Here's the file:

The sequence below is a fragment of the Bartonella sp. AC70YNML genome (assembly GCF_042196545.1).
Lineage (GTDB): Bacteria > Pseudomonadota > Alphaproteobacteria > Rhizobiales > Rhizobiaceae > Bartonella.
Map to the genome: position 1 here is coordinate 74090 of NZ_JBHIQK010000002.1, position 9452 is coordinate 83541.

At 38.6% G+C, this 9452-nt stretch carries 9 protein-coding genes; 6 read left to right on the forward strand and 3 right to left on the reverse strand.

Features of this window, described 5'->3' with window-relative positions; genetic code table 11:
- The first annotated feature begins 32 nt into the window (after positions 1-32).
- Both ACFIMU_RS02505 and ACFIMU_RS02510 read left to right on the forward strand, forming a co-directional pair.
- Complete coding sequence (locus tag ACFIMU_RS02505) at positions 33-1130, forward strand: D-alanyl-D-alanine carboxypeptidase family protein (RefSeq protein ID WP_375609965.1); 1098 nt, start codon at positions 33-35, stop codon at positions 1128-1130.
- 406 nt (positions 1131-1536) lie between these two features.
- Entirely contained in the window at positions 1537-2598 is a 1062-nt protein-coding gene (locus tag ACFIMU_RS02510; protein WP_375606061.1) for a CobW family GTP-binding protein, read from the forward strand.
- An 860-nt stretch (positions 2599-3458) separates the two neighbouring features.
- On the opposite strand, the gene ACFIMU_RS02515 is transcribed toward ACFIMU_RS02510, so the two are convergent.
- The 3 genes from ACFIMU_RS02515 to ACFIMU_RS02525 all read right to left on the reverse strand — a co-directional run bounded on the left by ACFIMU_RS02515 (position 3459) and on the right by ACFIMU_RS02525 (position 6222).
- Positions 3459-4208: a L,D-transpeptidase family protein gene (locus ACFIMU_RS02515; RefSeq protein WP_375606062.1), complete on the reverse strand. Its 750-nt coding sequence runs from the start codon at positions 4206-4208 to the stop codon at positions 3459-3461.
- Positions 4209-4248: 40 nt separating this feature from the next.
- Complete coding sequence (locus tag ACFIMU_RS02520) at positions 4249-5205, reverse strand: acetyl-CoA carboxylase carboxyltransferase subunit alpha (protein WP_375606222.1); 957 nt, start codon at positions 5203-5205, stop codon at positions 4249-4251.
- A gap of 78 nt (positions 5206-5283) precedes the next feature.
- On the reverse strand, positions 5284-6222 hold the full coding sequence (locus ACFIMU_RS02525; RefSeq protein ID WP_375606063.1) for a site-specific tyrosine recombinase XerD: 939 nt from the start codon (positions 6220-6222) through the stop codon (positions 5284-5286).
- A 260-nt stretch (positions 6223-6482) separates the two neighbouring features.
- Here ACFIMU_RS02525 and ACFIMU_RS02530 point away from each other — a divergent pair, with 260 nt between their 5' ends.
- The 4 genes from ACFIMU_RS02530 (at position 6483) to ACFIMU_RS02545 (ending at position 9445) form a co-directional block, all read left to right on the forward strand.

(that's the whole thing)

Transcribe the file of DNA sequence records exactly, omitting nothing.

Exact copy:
The sequence below is a fragment of the Bartonella sp. AC70YNML genome (assembly GCF_042196545.1).
Lineage (GTDB): Bacteria > Pseudomonadota > Alphaproteobacteria > Rhizobiales > Rhizobiaceae > Bartonella.
Map to the genome: position 1 here is coordinate 74090 of NZ_JBHIQK010000002.1, position 9452 is coordinate 83541.

At 38.6% G+C, this 9452-nt stretch carries 9 protein-coding genes; 6 read left to right on the forward strand and 3 right to left on the reverse strand.

Features of this window, described 5'->3' with window-relative positions; genetic code table 11:
- The first annotated feature begins 32 nt into the window (after positions 1-32).
- Both ACFIMU_RS02505 and ACFIMU_RS02510 read left to right on the forward strand, forming a co-directional pair.
- Complete coding sequence (locus tag ACFIMU_RS02505) at positions 33-1130, forward strand: D-alanyl-D-alanine carboxypeptidase family protein (RefSeq protein ID WP_375609965.1); 1098 nt, start codon at positions 33-35, stop codon at positions 1128-1130.
- 406 nt (positions 1131-1536) lie between these two features.
- Entirely contained in the window at positions 1537-2598 is a 1062-nt protein-coding gene (locus tag ACFIMU_RS02510; protein WP_375606061.1) for a CobW family GTP-binding protein, read from the forward strand.
- An 860-nt stretch (positions 2599-3458) separates the two neighbouring features.
- On the opposite strand, the gene ACFIMU_RS02515 is transcribed toward ACFIMU_RS02510, so the two are convergent.
- The 3 genes from ACFIMU_RS02515 to ACFIMU_RS02525 all read right to left on the reverse strand — a co-directional run bounded on the left by ACFIMU_RS02515 (position 3459) and on the right by ACFIMU_RS02525 (position 6222).
- Positions 3459-4208: a L,D-transpeptidase family protein gene (locus ACFIMU_RS02515; RefSeq protein WP_375606062.1), complete on the reverse strand. Its 750-nt coding sequence runs from the start codon at positions 4206-4208 to the stop codon at positions 3459-3461.
- Positions 4209-4248: 40 nt separating this feature from the next.
- Complete coding sequence (locus tag ACFIMU_RS02520) at positions 4249-5205, reverse strand: acetyl-CoA carboxylase carboxyltransferase subunit alpha (protein WP_375606222.1); 957 nt, start codon at positions 5203-5205, stop codon at positions 4249-4251.
- A gap of 78 nt (positions 5206-5283) precedes the next feature.
- On the reverse strand, positions 5284-6222 hold the full coding sequence (locus ACFIMU_RS02525; RefSeq protein ID WP_375606063.1) for a site-specific tyrosine recombinase XerD: 939 nt from the start codon (positions 6220-6222) through the stop codon (positions 5284-5286).
- A 260-nt stretch (positions 6223-6482) separates the two neighbouring features.
- Here ACFIMU_RS02525 and ACFIMU_RS02530 point away from each other — a divergent pair, with 260 nt between their 5' ends.
- The 4 genes from ACFIMU_RS02530 (at position 6483) to ACFIMU_RS02545 (ending at position 9445) form a co-directional block, all read left to right on the forward strand.